(source: Lifecycle emissions from cars - Zemo Partnership)

In both cases, the majority of CO2 is the fuel, tyres, etc. during driving. Most people would not consider that "products" and it is misleading to put in in that way. Replacing an old gas guzzling V8 with an eco car (of any type) will reduce CO2 after a couple of years or so. Replacing it with a second hand eco car will save CO2 from day one.

-1 ( +1 / -2 )

my MIL has a rice cooker made in Japan that's older than my wife and still in use today... back in the day, made in Japan products were so well made

0 ( +1 / -1 )

Expecting politicians to do anything useful is naive and rather quaint. This is really down to us. We can audit our own day-to-day lives - everything we do, use and buy - and reduce our own impact on the planet. You might not think that is a lot, but multiply by a few billion and it is.

Without any real impact on our lives we can recycle and reuse much more, and reduce waste, in many cases by at least 20-30%. That's a decent figure across everything from energy use and food waste to consumer choices.

Your fridge is not a mini supermarket - buy what you plan to eat and eat what you have bought.

If you don't need something, give it to a charity shop. They get cash, a person buys something for less money, a new thing does not have to be made for them and you get space. You get the best deal of all - how much is a square foot of real estate where you live?

We can all contribute to our own food supply, without much effort. You can grow some food on a balcony, but if you have a garden, some fruit trees - apples, pears, plums, citrus in warmer climes - and bushes - currants and gooseberries or superfoods like Goji and Aronia berries, some wigwams of runner beans and some tomato plants are a start. Buy what you like to eat that gives a good yield. Most plants don't need any care - maybe some water if there is a drought. You can be self-sufficient in many crops for several months with very little space. Again, multiply that by a few billion and it makes a difference.

Grow a mix of native and cultivated flowers for insects and put some food and water out for birds and other wildlife. Birds are less likely to get avian flu if they spend the day roosting on your roof close to all they need. Your fruit trees will eventually get nests in them.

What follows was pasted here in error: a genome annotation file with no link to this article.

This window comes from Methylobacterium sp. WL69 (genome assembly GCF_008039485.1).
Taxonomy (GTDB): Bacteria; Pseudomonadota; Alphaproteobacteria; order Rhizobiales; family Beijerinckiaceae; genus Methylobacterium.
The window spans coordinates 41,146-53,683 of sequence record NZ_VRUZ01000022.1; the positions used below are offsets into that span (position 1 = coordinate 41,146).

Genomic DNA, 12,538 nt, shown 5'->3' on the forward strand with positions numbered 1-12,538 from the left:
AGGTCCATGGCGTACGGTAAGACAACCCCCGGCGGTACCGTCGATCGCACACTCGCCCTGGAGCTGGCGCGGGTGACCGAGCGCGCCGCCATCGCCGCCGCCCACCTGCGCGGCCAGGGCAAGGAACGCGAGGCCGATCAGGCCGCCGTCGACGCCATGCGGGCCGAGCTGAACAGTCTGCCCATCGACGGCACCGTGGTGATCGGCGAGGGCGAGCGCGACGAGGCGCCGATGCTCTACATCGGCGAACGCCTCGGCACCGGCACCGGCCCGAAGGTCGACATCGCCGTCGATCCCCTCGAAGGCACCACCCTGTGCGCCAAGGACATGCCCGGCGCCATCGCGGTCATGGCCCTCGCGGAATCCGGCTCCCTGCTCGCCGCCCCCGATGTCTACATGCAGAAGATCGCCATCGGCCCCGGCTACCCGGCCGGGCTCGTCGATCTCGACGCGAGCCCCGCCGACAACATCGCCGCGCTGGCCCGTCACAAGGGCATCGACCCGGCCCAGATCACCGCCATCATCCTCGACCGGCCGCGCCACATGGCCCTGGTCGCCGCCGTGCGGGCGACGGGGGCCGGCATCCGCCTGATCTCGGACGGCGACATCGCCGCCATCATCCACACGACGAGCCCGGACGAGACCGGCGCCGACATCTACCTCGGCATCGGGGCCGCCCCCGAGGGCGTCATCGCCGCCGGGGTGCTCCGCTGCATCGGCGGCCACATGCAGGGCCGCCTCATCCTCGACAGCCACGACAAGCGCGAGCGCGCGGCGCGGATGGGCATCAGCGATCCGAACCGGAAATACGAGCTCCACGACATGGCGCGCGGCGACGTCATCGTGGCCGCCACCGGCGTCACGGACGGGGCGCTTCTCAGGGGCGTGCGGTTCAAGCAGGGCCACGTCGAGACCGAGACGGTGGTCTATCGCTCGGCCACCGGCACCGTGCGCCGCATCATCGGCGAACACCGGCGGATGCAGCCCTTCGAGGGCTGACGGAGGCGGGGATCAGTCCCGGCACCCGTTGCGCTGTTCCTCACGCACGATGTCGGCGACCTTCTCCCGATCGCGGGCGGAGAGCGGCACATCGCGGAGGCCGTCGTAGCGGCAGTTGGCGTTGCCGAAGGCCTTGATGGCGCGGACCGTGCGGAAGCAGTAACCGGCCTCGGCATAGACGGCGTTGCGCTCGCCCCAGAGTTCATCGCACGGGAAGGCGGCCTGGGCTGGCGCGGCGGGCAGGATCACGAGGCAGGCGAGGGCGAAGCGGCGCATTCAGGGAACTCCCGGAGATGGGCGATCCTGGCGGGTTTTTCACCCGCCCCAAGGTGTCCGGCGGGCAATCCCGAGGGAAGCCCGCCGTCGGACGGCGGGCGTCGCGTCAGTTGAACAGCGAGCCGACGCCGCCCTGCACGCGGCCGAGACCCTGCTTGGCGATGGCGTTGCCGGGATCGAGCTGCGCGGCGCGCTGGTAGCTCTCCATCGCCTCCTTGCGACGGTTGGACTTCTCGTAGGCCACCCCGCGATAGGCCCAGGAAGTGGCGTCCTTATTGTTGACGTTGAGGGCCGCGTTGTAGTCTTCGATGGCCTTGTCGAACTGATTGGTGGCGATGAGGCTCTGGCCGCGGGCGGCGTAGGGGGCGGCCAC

Compost your own waste for free soil conditioner. Recycle everything you can, from cardboard to plastics. None of this is rocket science and in most cases you are saving yourself cash. Every order I fill goes out using packaging recovered from incoming packages. It saves me a fortune.

It's better to do this for ourselves than to wait for governments to fail at it, panic, and ban loads of things.

Use your consumer power. Buy organic food to reduce the demand for non-organic and the use of polluting fertilisers. Supermarket restocking software will do the rest. Eat less meat and the impact of your diet on the environment reduces, from the amount of crops grown just to feed cattle to the methane they produce.

Humanity will always have a footprint - all species do. Zero or 'Net Zero' is impossible. Living like medieval monks is not a desirable option. Instead we need to crowd-source our impact reduction and reduce it as far as we can.

My fridge freezer is over 20 years old and was not an expensive model. My boiler is much older than that. If stuff is well made and can be repaired, it is better for the environment.

We don't need so much new tech, either. Most of us only buy it because tech companies block or break older versions, often on specious grounds. A browser translation layer means that any browser can be used safely on any operating system. Good anti-virus and solid, E2E encryption protects older software and operating systems. Then you can buy a cheap, second hand computer and use it safely.

Instead of buying a new car, get a mechanic to refurbish and tune up the one you have. It will feel like new.

Saving the planet is cheap, easy and can even save you cash.

-1 ( +1 / -2 )

my MIL has a rice cooker made in Japan that's older than my wife and still in use today... back in the day, made in Japan products were so well made

Zojirushi still makes amazing and durable rice cookers. If there any criticism it's the teflon eventually pits and maybe flakes.

0 ( +1 / -1 )